The pulses are transformer or capacitively coupled and shape filtered in
that process which tends to be more repeatable with repetitive pulses.
There's nothing in the analog circuit other than the pulse shaping and
pulse amplification that works on repetition, but that has significant
effect making them more effective on repetitive things like ignition and
power line noise than on random events like lightning. The pulse shaping
circuits usually are not DC coupled so need repetitive pulses to center
the pulses that shut off the gate.
On 7/28/2010 3:24 AM, Ken Brown wrote:
> You may be right about the pulses needing to be narrow and strong in
> order for most noise blankers to work on them. I do not think you are
> correct about them needing to have a regular repetition rate. For
> example the noise blanker in the Omni VI has a detector to trigger the
> generation of a blanking pulse, and a switch in the IF signal path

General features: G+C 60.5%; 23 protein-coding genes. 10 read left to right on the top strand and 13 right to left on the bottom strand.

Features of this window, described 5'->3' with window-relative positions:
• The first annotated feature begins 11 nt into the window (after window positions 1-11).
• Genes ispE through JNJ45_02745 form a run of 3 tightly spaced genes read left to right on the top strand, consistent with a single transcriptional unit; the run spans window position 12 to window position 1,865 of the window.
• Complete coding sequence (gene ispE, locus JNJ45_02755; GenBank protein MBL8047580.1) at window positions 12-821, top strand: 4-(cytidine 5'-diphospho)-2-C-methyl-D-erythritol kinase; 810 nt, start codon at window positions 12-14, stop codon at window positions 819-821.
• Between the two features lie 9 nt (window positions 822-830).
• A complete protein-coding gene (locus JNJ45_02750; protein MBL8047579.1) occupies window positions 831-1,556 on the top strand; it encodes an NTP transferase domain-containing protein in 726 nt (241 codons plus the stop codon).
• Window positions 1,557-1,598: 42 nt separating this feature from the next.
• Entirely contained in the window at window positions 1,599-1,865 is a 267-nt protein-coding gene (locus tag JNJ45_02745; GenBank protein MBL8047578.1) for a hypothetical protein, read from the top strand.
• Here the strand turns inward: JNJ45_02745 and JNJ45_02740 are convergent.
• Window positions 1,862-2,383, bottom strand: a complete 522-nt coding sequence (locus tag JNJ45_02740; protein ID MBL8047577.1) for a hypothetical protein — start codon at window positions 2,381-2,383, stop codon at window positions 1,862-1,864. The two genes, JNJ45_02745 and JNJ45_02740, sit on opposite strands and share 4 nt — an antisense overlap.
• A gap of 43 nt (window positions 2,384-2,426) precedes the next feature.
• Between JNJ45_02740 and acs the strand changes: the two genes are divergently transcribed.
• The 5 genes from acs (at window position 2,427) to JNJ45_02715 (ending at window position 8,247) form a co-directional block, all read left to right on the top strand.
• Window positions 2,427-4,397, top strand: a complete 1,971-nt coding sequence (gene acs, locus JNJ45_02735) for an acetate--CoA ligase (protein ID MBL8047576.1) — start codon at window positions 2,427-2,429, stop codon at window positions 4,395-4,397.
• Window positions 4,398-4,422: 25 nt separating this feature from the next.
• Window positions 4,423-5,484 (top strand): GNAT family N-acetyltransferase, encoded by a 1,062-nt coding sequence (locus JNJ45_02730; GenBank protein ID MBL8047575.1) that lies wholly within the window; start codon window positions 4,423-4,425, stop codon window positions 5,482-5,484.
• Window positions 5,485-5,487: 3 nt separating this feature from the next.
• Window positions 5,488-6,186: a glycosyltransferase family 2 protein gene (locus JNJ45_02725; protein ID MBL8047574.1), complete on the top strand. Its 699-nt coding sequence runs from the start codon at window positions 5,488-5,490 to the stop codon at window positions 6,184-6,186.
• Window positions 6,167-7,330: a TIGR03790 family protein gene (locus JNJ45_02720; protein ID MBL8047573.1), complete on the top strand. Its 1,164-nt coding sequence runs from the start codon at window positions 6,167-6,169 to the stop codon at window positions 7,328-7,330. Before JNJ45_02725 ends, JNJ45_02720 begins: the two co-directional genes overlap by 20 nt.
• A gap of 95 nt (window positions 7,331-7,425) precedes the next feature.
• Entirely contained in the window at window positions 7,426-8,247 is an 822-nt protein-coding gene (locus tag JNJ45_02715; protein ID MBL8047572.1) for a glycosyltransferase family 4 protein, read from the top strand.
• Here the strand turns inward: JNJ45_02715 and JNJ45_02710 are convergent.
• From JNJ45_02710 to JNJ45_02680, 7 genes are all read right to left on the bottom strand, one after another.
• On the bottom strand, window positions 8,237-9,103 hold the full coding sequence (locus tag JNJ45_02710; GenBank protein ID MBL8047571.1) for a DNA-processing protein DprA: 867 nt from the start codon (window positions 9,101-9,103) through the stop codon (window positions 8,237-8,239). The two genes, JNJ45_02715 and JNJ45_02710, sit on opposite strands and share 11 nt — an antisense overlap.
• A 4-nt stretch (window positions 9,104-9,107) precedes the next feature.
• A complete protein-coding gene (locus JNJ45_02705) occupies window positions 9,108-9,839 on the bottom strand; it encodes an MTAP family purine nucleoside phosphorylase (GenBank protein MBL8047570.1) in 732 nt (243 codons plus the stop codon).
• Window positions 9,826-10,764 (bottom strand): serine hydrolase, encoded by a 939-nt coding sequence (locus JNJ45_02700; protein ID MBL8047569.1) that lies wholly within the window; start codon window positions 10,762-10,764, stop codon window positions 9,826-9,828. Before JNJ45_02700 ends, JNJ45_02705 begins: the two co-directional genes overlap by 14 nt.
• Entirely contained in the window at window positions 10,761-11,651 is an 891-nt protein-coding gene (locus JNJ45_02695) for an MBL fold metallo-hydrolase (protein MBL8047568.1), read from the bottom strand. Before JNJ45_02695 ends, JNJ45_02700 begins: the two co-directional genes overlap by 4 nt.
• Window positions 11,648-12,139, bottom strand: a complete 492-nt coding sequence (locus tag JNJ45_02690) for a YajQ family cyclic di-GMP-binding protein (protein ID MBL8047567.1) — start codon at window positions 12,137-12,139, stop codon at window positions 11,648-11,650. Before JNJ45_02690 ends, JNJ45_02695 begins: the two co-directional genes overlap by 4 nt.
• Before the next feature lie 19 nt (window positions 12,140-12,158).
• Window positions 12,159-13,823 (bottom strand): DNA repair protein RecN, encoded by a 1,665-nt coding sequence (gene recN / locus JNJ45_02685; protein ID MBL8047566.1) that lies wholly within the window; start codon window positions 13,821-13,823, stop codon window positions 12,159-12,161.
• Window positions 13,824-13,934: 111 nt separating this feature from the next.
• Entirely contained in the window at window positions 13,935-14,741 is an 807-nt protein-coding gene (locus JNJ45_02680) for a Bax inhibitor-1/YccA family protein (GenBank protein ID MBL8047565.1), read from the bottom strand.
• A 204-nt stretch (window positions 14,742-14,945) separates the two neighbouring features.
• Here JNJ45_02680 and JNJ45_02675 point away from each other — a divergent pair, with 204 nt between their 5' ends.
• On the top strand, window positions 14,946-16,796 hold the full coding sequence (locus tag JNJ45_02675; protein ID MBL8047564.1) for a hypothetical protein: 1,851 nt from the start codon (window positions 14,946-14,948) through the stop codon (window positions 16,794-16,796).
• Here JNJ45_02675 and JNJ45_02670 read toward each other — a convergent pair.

> controlled by the blanking pulse, which performs the blanking. There is
> nothing in the Omni VI noise blanker that requires repetitive noise
> pulses in order to work. It can blank a single noise pulse as long as
> the pulse is strong enough to trigger the blanking pulse.
> There are noise blanker circuits that are designed to work on repetitive
> pulse type noise, particularly 60 and 120 Hz repetition rate noise
> pulses produced by AC power lines (or 50 and 100 Hz in the other
> hemisphere) These circuits are typically synced to the the AC power
> source using a sample directly from the mains rather than from the
> receiver IF, and can blank the receiver even when the noise pulse would
> not be strong enough to trigger a blanking circuit such as in the Omni VI.
> There are other types of noise blankers which use a whole separate
> receiver, working at a different frequency from the one the main
> receiver is tuned to, to sense noise pulses and trigger the blanking of
> the main receiver. These also do not require repetitive noise pulses to
>> NO ANALOG NOISE BLANKER HAS EVER WORKED ON ATMOSPHERIC NOISE. The
>> noise characteristics its made for are ignition noise and line noise
>> that have a regular repetition rate but are made of isolated narrow
>> but VERY STRONG pulses. Unless you have a thunderstorm close by, you
>> don't get similar pulses from the static crashes and the noise blanker
>> doesn't see big enough or narrow enough pulses to work to cut them out.
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